Caution: poison ivy is not your friend!

Monday, August 15, 2011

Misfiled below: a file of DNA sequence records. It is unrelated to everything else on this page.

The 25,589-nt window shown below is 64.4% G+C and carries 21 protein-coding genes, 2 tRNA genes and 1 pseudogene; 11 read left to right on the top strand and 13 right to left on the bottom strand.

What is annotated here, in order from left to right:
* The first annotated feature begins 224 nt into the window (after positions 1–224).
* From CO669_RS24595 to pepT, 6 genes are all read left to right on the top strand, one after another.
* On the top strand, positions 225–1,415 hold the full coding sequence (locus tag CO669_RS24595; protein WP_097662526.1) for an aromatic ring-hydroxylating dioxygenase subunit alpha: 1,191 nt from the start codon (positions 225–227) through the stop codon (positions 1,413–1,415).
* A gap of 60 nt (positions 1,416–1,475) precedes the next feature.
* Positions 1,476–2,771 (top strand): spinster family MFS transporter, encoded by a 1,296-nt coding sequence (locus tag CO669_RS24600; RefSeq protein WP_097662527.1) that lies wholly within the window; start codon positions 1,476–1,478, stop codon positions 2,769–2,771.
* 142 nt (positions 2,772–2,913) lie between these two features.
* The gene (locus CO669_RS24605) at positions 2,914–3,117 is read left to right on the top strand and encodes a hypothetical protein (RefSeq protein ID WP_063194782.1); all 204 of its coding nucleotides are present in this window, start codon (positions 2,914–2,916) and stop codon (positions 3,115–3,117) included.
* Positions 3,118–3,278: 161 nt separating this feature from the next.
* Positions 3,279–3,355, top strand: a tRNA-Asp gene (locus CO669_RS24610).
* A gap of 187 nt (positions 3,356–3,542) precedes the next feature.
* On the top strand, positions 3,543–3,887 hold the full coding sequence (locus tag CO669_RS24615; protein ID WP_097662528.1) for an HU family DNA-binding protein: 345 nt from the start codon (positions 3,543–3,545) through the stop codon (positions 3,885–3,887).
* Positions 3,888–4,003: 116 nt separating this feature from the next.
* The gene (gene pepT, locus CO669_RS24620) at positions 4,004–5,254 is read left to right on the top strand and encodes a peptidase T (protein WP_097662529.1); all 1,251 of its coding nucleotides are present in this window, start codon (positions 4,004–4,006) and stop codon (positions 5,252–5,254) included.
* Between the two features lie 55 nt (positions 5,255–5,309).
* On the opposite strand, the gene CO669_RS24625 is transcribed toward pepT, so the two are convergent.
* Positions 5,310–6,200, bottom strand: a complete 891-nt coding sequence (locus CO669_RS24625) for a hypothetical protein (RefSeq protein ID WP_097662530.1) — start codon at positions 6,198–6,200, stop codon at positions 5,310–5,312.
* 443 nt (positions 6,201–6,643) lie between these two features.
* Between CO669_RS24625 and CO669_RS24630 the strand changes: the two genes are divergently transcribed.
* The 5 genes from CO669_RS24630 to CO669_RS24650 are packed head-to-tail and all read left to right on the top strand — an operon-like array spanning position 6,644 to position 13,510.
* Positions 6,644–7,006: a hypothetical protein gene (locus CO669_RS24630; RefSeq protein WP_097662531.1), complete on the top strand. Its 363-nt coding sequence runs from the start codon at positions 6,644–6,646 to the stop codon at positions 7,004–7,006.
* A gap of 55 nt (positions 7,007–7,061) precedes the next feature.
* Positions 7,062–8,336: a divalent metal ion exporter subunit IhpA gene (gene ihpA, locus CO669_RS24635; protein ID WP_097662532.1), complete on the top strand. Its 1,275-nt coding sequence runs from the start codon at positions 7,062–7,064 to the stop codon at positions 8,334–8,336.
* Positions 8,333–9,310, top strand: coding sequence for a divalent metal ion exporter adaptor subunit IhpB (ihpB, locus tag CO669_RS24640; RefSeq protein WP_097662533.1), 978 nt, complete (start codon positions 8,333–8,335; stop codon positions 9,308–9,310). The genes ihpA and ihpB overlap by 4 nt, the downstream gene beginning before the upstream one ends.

It is summer time again and time to avoid poison ivy otherwise known as rhus rubris. This notorious plant causes contact dermatitis which is a common reason for one to have to visit Robinhood Adolescent Medicine. Teenagers usually come in to contact with poison ivy, or poison sumac when they are out helping in the yard, clearing weeds and vines, or taking walks in the woods. The skin can become sensitized to the allergens from the plants, and even if they have not broken out previously, develop a nasty, itchy oozing rash. If there is suspicion of contact with the plant, take a shower and try to wash any body parts that came in contact with the plant. Contrary to popular belief, poison ivy rash does not “spread” several days after contact. The rash may continue to break out where varying amounts of the allergen made contact with the skin. The heavily inoculated area breaks out first and the lesser areas break out later. It is not spreading and those oozing sacs of fluid are not going to spread the rash to you or anyone else. The Robinhood Adolescent team might treat you with creams or oral prednisone. We will not be able to call in prednisone because we have to see the rash to confirm the diagnosis. We can not take the chance of calling you in prednisone for an infection which could be a serious mistake.